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Position Previews: Wide receivers

Can the wide receivers take it to the next level in 2023?

NCAA Football: Cheez-It Bowl-Oklahoma at Florida State Rich Storry-USA TODAY Sports

As the start of the 2023 football season inches closer and closer for the Florida State Seminoles, we’ll be breaking down each position group. We’ll provide the names to know at each position and break down the depth chart.

It wasn’t so long ago when talking about the FSU wide receiver corps felt like more of a punishment than a point of pride. Questions surrounded coach Ron Dugans. Dropped passes in crucial moments were an expectation and enthusiasm about the unit just didn’t exist.

What a difference a year makes.

In 2022, Florida State wide receivers were a team strength. QB Jordan Travis enjoyed a deeper and more talented unit than in previous seasons. The wide receivers and tight ends tied a school record last season with 12 different players catching at least one touchdown pass in a season.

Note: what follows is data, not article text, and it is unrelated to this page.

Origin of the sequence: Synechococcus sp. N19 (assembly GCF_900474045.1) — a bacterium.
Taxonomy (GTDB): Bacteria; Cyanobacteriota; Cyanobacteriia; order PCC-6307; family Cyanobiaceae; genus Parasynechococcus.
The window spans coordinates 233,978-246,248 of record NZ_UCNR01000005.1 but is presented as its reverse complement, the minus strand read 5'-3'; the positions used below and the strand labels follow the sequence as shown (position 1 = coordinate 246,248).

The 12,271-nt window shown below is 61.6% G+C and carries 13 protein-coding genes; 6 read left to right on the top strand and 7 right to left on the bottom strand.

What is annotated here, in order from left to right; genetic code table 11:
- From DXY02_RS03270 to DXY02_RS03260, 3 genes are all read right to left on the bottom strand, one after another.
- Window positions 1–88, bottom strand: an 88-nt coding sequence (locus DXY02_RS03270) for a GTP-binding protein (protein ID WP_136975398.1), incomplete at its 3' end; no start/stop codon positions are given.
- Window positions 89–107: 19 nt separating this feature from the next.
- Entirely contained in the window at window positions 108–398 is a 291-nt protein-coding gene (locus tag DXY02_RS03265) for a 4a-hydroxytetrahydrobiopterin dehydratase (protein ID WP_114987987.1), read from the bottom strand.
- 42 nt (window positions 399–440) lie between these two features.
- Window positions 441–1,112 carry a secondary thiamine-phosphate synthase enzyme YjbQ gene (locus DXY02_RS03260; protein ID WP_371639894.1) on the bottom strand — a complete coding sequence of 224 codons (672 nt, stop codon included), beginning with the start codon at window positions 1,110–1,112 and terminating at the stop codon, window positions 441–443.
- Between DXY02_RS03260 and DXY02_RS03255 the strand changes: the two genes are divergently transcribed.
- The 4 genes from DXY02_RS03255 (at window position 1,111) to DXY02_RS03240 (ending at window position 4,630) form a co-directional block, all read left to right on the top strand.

Heading into 2023, the Seminoles boast a WR corps that is top five nationally (personally, I’d rank them second behind only Ohio State). FSU returns 70.2 percent of its 2022 receiving yards and 71.4 percent of its receiving touchdowns. Ontaria “Pokey” Wilson is off to the NFL and Malik McClain and Mycah Pittman transferred to the Penn State Nittany Lions and Utah Utes, respectively. Otherwise, every contributing WR is coming back alongside some significant new additions.

Let’s take a look at the 2023 FSU wide receivers.

Florida State Seminoles football: Wide receivers

2022 stats

3,512 yards, 28 touchdowns

PFF Grade

  • Receiving grade: 64.4 (No. 6 in the country)

Main name to know

R-Jr. Johnny Wilson

Wilson came to FSU as an under-the-radar transfer from Arizona State with only 18 catches over two seasons. Issues with dropping the ball and route running plagued him in Tempe and though they were still present in Tallahassee, Wilson made strides in his consistency as the season progressed.

Wilson exploded on the scene and finished the season as FSU’s undisputed #1 wideout. He was also one of the most dangerous big-play threats in the nation, hauling in 43 catches for 897 yards and five touchdowns. He ranked third in the nation with 22 20+ yard receptions and fifth nationally with an average of 20.86 ypc. Wilson finished 2022 on a high note with a career-high eight grabs for 202 yards in FSU’s Cheez-It Bowl victory over the Oklahoma Sooners, setting the all-time WR yardage record for both FSU and that bowl game.